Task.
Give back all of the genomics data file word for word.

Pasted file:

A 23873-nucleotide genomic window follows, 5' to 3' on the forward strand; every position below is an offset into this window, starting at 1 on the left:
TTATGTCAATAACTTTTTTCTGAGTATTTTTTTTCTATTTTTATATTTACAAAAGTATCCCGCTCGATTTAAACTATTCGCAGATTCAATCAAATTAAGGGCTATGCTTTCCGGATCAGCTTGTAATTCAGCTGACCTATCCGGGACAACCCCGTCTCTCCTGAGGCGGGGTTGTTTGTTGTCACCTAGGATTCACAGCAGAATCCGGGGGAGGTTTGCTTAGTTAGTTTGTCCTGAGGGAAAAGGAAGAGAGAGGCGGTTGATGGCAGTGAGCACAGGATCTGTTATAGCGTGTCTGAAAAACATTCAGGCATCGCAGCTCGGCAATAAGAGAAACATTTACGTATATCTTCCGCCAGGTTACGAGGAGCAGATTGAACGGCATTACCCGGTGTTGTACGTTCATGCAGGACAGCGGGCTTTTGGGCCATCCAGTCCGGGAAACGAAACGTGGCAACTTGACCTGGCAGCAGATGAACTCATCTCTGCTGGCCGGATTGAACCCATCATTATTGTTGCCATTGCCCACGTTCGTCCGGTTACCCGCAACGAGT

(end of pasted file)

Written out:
A 23873-nucleotide genomic window follows, 5' to 3' on the forward strand; every position below is an offset into this window, starting at 1 on the left:
TTATGTCAATAACTTTTTTCTGAGTATTTTTTTTCTATTTTTATATTTACAAAAGTATCCCGCTCGATTTAAACTATTCGCAGATTCAATCAAATTAAGGGCTATGCTTTCCGGATCAGCTTGTAATTCAGCTGACCTATCCGGGACAACCCCGTCTCTCCTGAGGCGGGGTTGTTTGTTGTCACCTAGGATTCACAGCAGAATCCGGGGGAGGTTTGCTTAGTTAGTTTGTCCTGAGGGAAAAGGAAGAGAGAGGCGGTTGATGGCAGTGAGCACAGGATCTGTTATAGCGTGTCTGAAAAACATTCAGGCATCGCAGCTCGGCAATAAGAGAAACATTTACGTATATCTTCCGCCAGGTTACGAGGAGCAGATTGAACGGCATTACCCGGTGTTGTACGTTCATGCAGGACAGCGGGCTTTTGGGCCATCCAGTCCGGGAAACGAAACGTGGCAACTTGACCTGGCAGCAGATGAACTCATCTCTGCTGGCCGGATTGAACCCATCATTATTGTTGCCATTGCCCACGTTCGTCCGGTTACCCGCAACGAGT